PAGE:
Some films are pretentious from the start and nothing can help to surpass it.
In a world, where a greeting card is a matter of life and death, the director Michael Stephenson tells a story of a burn-out copywriter. This micro-budget, comedy drama gets more bonkers with every minute passing, but the only real standout and therefore “attention beacon” is Bob Odenkirk in the main role.
Ray Wentworth (Bob Odenkirk) is introduced to us at the moment of his lifetime breakdown – he loses his job. However, an opportunity to get back on track emerges for Ray. The governor announces a new day off called Girlfriend’s Day and a competition for the best greeting card begins.
Among redneck neo-nazis, stupendously boring associates in the greeting cards industry and half-wit Sherlock-type detective, Ray seems to be the only fraction of ordinary in this world. Bob Odenkirk as a broke guy, whose life went off the rails, quickly gains the sympathy of the audience. The charm known from the role of Saul Goodman in “Breaking Bad” is omnipresent. He is brilliant in being the cynical loser, a guy we all know and we all root for. No matter how ridiculous his failures are, there is always light in the tunnel. Or at least we hope there is, because he deserves it.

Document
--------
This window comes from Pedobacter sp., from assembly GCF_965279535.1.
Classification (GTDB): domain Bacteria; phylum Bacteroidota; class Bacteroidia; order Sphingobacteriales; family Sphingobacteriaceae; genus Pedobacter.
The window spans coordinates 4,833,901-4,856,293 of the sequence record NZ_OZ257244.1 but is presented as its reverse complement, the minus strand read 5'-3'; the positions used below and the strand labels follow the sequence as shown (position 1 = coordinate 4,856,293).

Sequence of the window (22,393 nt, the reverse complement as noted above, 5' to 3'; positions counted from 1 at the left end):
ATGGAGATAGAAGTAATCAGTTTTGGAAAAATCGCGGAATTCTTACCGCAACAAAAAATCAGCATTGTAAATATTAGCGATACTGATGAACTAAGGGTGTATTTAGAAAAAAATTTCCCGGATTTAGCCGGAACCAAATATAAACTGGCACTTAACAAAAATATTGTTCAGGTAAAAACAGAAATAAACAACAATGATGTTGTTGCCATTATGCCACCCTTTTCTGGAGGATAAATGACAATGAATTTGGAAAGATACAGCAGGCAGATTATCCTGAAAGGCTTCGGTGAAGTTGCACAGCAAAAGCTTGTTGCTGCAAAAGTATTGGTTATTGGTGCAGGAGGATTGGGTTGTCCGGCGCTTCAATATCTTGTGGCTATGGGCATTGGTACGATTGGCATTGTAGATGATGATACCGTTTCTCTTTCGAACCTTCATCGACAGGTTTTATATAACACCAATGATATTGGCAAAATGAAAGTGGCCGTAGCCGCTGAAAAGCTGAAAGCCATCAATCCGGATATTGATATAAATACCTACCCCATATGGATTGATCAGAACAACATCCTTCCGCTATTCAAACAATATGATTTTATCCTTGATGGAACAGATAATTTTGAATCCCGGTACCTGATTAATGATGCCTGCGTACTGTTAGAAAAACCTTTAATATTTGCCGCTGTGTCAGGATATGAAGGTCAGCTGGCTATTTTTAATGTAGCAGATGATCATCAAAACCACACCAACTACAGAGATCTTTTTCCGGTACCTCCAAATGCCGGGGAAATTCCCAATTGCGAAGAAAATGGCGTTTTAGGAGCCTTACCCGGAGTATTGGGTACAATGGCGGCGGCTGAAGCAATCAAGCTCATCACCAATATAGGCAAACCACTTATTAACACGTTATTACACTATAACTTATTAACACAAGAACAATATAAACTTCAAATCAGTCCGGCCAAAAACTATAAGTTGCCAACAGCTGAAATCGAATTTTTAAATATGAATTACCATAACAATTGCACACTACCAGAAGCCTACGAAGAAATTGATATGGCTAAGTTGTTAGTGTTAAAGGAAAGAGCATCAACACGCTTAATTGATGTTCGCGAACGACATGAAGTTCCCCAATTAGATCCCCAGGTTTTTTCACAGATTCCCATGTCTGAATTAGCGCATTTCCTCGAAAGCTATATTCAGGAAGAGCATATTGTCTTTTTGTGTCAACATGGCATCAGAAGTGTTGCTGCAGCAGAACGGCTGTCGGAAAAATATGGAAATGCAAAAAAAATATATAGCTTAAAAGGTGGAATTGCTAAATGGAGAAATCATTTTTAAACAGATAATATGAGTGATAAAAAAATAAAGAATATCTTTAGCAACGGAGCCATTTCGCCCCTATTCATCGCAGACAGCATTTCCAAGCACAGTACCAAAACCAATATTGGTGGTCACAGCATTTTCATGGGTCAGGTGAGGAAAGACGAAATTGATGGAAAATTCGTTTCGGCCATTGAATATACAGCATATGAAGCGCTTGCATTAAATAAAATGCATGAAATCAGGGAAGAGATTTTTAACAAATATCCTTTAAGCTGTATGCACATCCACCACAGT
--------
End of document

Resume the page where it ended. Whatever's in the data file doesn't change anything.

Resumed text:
Although Bob Odenkirk does his best, “Girlfriend’s Day” falls short. The script bounces like a ball in a tennis court, from drama to comedy, back and forth. Michael Stephenson tries so hard to sell his film as a serious drama. Yet it is more of a Coen-influenced comedy (heavily drawing from “A Serious Man”).
The comedy spices up, but the poorly written drama dilutes the essence of “Girlfriend’s Day”. Frankly, it never manages to bore (mainly due to fast pace and short run-time), but there is something awfully lacking, as if the story never fully unfolded.
Netflix garners more and more attention due to its fabulous, small-budget undertakings. Although majority of them – unfortunately – never jumps over the fence of the streaming platform, they do deserve a chance as independent projects. “Girlfriend’s Day” is not the best out of them, but it does not hurt either – as a light comedy with a bit of grim shadow, it almost works.
Write me a poem – Girlfriend’s Day (2017)
Dir. Michael Stephenson
Cast: Bob Odenkirk
Hate Grade: 6/10